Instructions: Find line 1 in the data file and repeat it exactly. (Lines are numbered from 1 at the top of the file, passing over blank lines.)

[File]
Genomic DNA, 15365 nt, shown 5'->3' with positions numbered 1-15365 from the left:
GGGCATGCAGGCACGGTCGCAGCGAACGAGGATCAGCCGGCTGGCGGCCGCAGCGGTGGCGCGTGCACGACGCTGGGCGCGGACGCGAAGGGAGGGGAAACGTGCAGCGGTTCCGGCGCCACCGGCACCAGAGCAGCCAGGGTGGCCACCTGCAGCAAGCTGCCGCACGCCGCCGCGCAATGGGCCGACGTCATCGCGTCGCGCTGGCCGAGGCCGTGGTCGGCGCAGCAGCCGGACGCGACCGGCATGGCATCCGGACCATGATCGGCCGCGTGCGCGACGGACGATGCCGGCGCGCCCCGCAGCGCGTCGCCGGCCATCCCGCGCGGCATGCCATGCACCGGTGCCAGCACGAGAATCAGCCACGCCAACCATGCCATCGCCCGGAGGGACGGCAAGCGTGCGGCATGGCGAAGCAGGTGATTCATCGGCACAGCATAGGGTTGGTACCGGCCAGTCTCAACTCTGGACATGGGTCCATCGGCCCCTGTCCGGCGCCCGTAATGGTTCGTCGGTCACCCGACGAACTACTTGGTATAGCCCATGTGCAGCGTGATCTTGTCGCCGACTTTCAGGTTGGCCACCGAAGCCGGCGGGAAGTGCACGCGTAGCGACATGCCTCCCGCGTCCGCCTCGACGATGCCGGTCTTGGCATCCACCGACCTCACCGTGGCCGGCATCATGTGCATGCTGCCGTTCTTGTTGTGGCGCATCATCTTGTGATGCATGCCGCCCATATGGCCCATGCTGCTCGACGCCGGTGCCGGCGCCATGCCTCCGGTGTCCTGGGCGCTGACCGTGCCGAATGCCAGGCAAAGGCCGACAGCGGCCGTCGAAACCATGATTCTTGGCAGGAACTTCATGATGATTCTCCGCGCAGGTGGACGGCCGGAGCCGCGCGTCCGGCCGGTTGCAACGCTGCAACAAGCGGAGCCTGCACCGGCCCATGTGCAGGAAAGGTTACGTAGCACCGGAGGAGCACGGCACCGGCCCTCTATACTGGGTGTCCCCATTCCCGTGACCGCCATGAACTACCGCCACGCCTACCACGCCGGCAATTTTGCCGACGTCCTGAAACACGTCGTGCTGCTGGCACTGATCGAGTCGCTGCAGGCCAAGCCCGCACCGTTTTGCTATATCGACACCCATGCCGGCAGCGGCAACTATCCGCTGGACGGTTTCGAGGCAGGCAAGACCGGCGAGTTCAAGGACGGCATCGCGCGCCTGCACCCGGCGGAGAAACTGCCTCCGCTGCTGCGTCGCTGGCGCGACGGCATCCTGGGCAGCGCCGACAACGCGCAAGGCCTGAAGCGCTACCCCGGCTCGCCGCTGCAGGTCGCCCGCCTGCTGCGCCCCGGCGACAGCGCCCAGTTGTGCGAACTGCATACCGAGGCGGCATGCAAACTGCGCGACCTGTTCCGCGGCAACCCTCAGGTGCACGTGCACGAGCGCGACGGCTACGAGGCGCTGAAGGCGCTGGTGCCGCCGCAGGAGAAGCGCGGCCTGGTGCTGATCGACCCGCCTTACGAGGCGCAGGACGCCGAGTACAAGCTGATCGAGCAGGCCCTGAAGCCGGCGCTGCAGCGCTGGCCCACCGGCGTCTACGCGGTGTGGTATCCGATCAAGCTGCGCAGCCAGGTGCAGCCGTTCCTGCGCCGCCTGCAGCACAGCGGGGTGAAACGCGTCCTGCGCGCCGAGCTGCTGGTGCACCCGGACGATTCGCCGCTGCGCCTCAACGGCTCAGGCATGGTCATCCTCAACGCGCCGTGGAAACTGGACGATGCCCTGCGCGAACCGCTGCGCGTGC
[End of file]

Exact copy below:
Genomic DNA, 15365 nt, shown 5'->3' with positions numbered 1-15365 from the left: